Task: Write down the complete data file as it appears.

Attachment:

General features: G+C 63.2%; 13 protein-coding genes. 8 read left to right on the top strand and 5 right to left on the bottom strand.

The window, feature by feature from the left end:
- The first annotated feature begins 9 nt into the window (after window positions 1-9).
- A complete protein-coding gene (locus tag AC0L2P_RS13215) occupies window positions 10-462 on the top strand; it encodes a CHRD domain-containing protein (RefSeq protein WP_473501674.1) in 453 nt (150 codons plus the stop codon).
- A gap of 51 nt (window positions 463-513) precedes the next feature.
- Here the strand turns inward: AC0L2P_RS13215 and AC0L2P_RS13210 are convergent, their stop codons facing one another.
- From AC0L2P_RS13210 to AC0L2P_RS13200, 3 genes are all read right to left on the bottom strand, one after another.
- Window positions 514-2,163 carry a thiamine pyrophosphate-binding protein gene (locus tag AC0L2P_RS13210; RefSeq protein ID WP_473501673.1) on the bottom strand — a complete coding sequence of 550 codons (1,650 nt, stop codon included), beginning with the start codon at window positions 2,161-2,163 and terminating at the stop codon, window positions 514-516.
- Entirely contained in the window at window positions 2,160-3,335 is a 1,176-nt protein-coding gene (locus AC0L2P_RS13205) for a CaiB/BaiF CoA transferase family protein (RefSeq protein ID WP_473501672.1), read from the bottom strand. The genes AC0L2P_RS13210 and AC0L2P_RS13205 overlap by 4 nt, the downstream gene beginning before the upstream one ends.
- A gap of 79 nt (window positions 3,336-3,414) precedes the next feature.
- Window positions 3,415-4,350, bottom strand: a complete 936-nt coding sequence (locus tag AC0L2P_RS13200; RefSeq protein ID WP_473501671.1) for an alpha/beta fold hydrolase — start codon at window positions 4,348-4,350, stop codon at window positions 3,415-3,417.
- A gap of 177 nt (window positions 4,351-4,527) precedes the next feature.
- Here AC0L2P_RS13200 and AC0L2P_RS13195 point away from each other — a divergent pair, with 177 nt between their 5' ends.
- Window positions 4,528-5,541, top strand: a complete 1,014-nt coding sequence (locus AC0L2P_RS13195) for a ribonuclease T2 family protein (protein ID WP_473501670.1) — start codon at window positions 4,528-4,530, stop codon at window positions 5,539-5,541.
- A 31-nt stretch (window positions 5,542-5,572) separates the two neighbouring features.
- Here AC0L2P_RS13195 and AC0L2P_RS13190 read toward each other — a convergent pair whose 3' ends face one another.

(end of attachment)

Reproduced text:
General features: G+C 63.2%; 13 protein-coding genes. 8 read left to right on the top strand and 5 right to left on the bottom strand.

The window, feature by feature from the left end:
- The first annotated feature begins 9 nt into the window (after window positions 1-9).
- A complete protein-coding gene (locus tag AC0L2P_RS13215) occupies window positions 10-462 on the top strand; it encodes a CHRD domain-containing protein (RefSeq protein WP_473501674.1) in 453 nt (150 codons plus the stop codon).
- A gap of 51 nt (window positions 463-513) precedes the next feature.
- Here the strand turns inward: AC0L2P_RS13215 and AC0L2P_RS13210 are convergent, their stop codons facing one another.
- From AC0L2P_RS13210 to AC0L2P_RS13200, 3 genes are all read right to left on the bottom strand, one after another.
- Window positions 514-2,163 carry a thiamine pyrophosphate-binding protein gene (locus tag AC0L2P_RS13210; RefSeq protein ID WP_473501673.1) on the bottom strand — a complete coding sequence of 550 codons (1,650 nt, stop codon included), beginning with the start codon at window positions 2,161-2,163 and terminating at the stop codon, window positions 514-516.
- Entirely contained in the window at window positions 2,160-3,335 is a 1,176-nt protein-coding gene (locus AC0L2P_RS13205) for a CaiB/BaiF CoA transferase family protein (RefSeq protein ID WP_473501672.1), read from the bottom strand. The genes AC0L2P_RS13210 and AC0L2P_RS13205 overlap by 4 nt, the downstream gene beginning before the upstream one ends.
- A gap of 79 nt (window positions 3,336-3,414) precedes the next feature.
- Window positions 3,415-4,350, bottom strand: a complete 936-nt coding sequence (locus tag AC0L2P_RS13200; RefSeq protein ID WP_473501671.1) for an alpha/beta fold hydrolase — start codon at window positions 4,348-4,350, stop codon at window positions 3,415-3,417.
- A gap of 177 nt (window positions 4,351-4,527) precedes the next feature.
- Here AC0L2P_RS13200 and AC0L2P_RS13195 point away from each other — a divergent pair, with 177 nt between their 5' ends.
- Window positions 4,528-5,541, top strand: a complete 1,014-nt coding sequence (locus AC0L2P_RS13195) for a ribonuclease T2 family protein (protein ID WP_473501670.1) — start codon at window positions 4,528-4,530, stop codon at window positions 5,539-5,541.
- A 31-nt stretch (window positions 5,542-5,572) separates the two neighbouring features.
- Here AC0L2P_RS13195 and AC0L2P_RS13190 read toward each other — a convergent pair whose 3' ends face one another.